Despite most consumer electronics organisations deploying state-of-the-art software systems to help them increase productivity, improve customer engagement or realise cost savings, a significant number remain in the dark when it comes to accurately tracking indirect sales data. And are missing commercial opportunities as a result.
Many don’t have a full picture of the distribution chain once products leave the warehouse, let alone know if they are managing sales partner networks effectively. This lack of transparency around channel data is an enormous problem. Companies have found themselves, traditionally, being forced to rely solely on the data submitted by channel partners – regardless of its levels of accuracy. A recent independent survey completed by Zyme, in fact, showed that more than half (52 percent) of the 166 organisations interviewed had to simply ‘trust’ that the information their channel partners had provided was accurate.
In turn, this level of doubt creates a whole host of other problems. Not least is the over-payment of incentives and rewards to partners, which is standard practice due to continual confusion. Without specific information, suppliers err on the side of caution – overpaying their sales partners. A staggering 93 percent of the respondents said that they treat incentive payments as a cost of doing business, rather than seeing them as an investment to manage longer term return.
The worrying reality is that the majority of organisations still don’t have firm control of their channel data so can’t know if funds are being allocated incorrectly, or which partners may well be missing out. A quarter of organisations were concerned about incentive overspend on partner programmes due to problematic data collection and recording issues, while 37 percent worried about incorrect payments being paid to channel partners that would need to be identified, and corrected, later. Creating more pressure on resources to conduct back-checks.
A further problem created here is that 61 percent of the companies admitted that, in the last 12 months, financial rewards for the channel have had to be capped because of previous overpayments made in error. Hardly motivating.
Just having ‘trust’ in channel-submitted data is no longer enough to satisfy board members or stakeholders. They want facts and details.
This is where Channel Data Management (CDM) comes in. And to be successful, it has to be run on a cloud-based system. We designed a platform that can offer channel visibility by automatically taking the partner’s raw sales data, identifying the most important information and presenting it through analytics dashboards that are integrated into the vendor’s own business systems. Automating as much of the process as possible we can save time and costs for both sides of the sales function, and enabling almost real-time data sharing makes it a business dialogue that all parties can benefit from.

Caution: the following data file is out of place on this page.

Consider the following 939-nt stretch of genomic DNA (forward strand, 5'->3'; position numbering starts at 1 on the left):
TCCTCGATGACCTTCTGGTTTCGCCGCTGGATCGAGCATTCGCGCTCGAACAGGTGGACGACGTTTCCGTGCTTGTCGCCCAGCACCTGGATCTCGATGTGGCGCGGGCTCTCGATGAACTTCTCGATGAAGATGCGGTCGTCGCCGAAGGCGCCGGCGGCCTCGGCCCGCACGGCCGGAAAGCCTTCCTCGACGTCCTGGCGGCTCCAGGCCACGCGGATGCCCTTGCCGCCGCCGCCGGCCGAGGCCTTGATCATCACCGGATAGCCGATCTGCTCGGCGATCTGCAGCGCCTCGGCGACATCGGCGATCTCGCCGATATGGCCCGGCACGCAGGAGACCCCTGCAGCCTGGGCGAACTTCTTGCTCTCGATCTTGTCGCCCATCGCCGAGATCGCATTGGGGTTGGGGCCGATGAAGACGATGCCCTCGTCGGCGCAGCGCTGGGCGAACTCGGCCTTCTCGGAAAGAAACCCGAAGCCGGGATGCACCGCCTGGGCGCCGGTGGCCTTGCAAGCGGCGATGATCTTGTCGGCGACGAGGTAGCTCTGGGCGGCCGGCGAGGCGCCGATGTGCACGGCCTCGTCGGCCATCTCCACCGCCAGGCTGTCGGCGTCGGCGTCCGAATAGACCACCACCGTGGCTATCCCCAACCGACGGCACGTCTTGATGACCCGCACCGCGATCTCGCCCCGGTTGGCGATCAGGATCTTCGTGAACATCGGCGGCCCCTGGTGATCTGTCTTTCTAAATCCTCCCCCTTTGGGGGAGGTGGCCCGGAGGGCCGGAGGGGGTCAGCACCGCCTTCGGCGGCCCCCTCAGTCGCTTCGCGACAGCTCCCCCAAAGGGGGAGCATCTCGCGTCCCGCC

Because it’s cloud-enabled technology, there is no complication around upgrades, no expensive consultants onsite and every user within the business can access the data on demand. Immediate benefits to working collaboratively in this way include the ability to manage channel partner incentives efficiently, to automatically calculate and validate rebates and track any credits earned by partners. It can also manage data checks at key points during the process, pushing queries seamlessly back to partners if necessary, thus ensuring incentive payments to partners aren’t affected.
However, the IT channel is no longer a straight transactional play any longer. The continued adoption of both private and public cloud services among customers means the channel’s sales engagement is much more complex. Resellers are also becoming cloud service providers. Distributors can also be cloud aggregators. It’s a massive leap away from the capitalised, large upfront transaction to a services-based revenue flow, with opportunities for new revenue even coming in the post-sales delivery of the solution.
Vendors with cloud, software-as-a-service or other offers that don’t require physical distribution may need to connect multiple data sources to meet the same data profile requirements. However, cloud service providers can then use the data collected via CDM to manage their supply chain, build their inventory policies, drive incentive programmes, and shift their sales compensation models.
There is good news. 78 percent of the survey’s respondents actively want to understand more about channel partners and channel marketing expenditure, which demonstrates that vendors are ready to address all the issues surrounding analysing services-based sales data.
Because whether shifting boxes or offering cloud services, delivering actionable insights leads to a more accurate view of the sales channel which in turn improves margins, and creates a more productive sales force.